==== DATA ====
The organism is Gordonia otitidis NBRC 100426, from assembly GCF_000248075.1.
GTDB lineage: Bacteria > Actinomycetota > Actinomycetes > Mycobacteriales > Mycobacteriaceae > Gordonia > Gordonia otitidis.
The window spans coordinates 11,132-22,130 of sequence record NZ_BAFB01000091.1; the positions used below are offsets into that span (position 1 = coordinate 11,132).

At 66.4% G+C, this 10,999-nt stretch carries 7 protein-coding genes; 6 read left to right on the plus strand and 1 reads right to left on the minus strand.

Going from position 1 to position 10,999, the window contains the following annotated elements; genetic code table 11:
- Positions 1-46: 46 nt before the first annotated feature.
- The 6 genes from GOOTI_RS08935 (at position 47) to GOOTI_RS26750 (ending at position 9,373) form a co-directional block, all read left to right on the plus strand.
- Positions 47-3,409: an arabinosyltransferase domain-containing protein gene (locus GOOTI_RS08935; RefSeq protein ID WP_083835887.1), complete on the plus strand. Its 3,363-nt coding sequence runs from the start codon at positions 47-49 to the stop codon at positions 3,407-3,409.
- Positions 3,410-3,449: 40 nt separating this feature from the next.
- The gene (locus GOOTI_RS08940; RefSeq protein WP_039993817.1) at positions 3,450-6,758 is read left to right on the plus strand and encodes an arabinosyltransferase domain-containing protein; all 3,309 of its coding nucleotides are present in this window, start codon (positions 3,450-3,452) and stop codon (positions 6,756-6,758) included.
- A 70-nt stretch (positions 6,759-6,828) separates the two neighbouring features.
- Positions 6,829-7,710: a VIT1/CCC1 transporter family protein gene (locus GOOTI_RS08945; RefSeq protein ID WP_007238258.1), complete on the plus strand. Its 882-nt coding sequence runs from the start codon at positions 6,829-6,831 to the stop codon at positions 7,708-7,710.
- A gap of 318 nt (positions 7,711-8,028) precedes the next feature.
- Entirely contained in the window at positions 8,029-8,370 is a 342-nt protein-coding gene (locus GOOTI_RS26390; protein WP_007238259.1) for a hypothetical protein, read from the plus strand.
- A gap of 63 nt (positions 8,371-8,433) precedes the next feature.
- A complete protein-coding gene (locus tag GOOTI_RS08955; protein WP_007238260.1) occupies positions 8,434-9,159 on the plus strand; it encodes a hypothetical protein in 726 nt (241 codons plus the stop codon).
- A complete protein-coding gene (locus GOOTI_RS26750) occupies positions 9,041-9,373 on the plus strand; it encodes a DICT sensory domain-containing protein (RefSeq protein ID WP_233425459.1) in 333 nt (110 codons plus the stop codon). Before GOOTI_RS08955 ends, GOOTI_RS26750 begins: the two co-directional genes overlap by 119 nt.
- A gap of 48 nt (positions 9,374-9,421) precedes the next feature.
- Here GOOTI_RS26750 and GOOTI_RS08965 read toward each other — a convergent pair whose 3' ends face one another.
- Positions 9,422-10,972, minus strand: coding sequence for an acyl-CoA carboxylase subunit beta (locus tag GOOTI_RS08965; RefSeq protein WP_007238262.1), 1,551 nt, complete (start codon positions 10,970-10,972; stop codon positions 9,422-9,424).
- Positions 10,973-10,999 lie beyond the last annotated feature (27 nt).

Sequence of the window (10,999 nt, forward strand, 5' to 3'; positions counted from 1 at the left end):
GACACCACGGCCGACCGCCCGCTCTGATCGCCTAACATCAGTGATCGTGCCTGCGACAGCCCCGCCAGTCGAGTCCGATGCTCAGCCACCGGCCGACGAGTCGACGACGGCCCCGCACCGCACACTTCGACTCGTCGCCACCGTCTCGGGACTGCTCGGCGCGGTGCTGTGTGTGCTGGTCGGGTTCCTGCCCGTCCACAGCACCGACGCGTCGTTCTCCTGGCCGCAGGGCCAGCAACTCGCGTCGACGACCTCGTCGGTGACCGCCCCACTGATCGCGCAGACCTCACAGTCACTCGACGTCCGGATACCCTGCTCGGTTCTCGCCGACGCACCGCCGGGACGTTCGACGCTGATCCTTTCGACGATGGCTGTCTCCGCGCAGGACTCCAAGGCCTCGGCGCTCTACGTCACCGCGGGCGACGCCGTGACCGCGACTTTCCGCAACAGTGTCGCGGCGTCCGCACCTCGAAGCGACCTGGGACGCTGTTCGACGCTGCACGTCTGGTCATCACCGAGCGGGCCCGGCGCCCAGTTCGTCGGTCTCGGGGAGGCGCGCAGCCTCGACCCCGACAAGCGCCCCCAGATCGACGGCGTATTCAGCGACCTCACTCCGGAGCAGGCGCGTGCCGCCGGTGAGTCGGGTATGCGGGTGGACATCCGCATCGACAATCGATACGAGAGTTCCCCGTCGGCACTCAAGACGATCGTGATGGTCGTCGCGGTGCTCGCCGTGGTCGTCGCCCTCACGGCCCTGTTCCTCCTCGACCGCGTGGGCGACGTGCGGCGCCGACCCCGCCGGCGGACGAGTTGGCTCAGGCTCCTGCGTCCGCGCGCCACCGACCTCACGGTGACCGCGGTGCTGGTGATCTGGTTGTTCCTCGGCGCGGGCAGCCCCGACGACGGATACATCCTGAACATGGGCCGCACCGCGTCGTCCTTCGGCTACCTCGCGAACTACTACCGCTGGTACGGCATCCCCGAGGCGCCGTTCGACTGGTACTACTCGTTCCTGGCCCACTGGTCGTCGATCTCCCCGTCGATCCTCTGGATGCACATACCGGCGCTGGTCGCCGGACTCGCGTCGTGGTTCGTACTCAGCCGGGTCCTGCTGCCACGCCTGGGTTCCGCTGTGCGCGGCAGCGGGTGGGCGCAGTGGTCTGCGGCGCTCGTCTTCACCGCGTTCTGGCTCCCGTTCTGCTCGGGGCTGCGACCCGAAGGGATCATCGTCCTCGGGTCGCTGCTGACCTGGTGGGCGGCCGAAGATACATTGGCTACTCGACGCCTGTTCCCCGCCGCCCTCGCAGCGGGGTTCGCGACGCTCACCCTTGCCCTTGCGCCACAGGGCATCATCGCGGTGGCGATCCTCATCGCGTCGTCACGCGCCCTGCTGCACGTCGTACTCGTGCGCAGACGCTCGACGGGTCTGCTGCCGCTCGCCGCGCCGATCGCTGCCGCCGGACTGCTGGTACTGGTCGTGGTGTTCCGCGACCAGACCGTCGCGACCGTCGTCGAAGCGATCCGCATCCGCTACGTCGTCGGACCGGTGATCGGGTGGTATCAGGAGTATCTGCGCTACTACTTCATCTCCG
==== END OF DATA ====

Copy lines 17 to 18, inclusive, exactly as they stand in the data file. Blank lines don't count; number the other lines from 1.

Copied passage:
- A complete protein-coding gene (locus GOOTI_RS26750) occupies positions 9,041-9,373 on the plus strand; it encodes a DICT sensory domain-containing protein (RefSeq protein ID WP_233425459.1) in 333 nt (110 codons plus the stop codon). Before GOOTI_RS08955 ends, GOOTI_RS26750 begins: the two co-directional genes overlap by 119 nt.
- A gap of 48 nt (positions 9,374-9,421) precedes the next feature.